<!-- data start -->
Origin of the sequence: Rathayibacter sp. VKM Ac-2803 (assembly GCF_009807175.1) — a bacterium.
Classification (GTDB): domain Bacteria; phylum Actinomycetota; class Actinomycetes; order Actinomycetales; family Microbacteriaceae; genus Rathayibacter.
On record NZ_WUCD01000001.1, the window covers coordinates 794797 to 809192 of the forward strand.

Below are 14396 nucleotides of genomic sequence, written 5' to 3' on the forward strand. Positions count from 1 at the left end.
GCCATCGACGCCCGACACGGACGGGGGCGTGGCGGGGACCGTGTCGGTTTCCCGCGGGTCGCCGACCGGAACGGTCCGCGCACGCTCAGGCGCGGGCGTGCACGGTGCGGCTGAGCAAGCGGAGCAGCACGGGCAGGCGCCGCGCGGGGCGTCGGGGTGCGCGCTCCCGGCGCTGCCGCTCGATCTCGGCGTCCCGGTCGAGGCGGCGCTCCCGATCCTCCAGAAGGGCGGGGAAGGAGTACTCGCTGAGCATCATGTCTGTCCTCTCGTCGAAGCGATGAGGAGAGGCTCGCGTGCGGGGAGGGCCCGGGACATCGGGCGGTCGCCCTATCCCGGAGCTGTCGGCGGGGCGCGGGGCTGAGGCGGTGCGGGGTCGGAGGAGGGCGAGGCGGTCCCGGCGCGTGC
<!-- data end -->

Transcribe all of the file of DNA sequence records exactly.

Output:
Origin of the sequence: Rathayibacter sp. VKM Ac-2803 (assembly GCF_009807175.1) — a bacterium.
Classification (GTDB): domain Bacteria; phylum Actinomycetota; class Actinomycetes; order Actinomycetales; family Microbacteriaceae; genus Rathayibacter.
On record NZ_WUCD01000001.1, the window covers coordinates 794797 to 809192 of the forward strand.

Below are 14396 nucleotides of genomic sequence, written 5' to 3' on the forward strand. Positions count from 1 at the left end.
GCCATCGACGCCCGACACGGACGGGGGCGTGGCGGGGACCGTGTCGGTTTCCCGCGGGTCGCCGACCGGAACGGTCCGCGCACGCTCAGGCGCGGGCGTGCACGGTGCGGCTGAGCAAGCGGAGCAGCACGGGCAGGCGCCGCGCGGGGCGTCGGGGTGCGCGCTCCCGGCGCTGCCGCTCGATCTCGGCGTCCCGGTCGAGGCGGCGCTCCCGATCCTCCAGAAGGGCGGGGAAGGAGTACTCGCTGAGCATCATGTCTGTCCTCTCGTCGAAGCGATGAGGAGAGGCTCGCGTGCGGGGAGGGCCCGGGACATCGGGCGGTCGCCCTATCCCGGAGCTGTCGGCGGGGCGCGGGGCTGAGGCGGTGCGGGGTCGGAGGAGGGCGAGGCGGTCCCGGCGCGTGC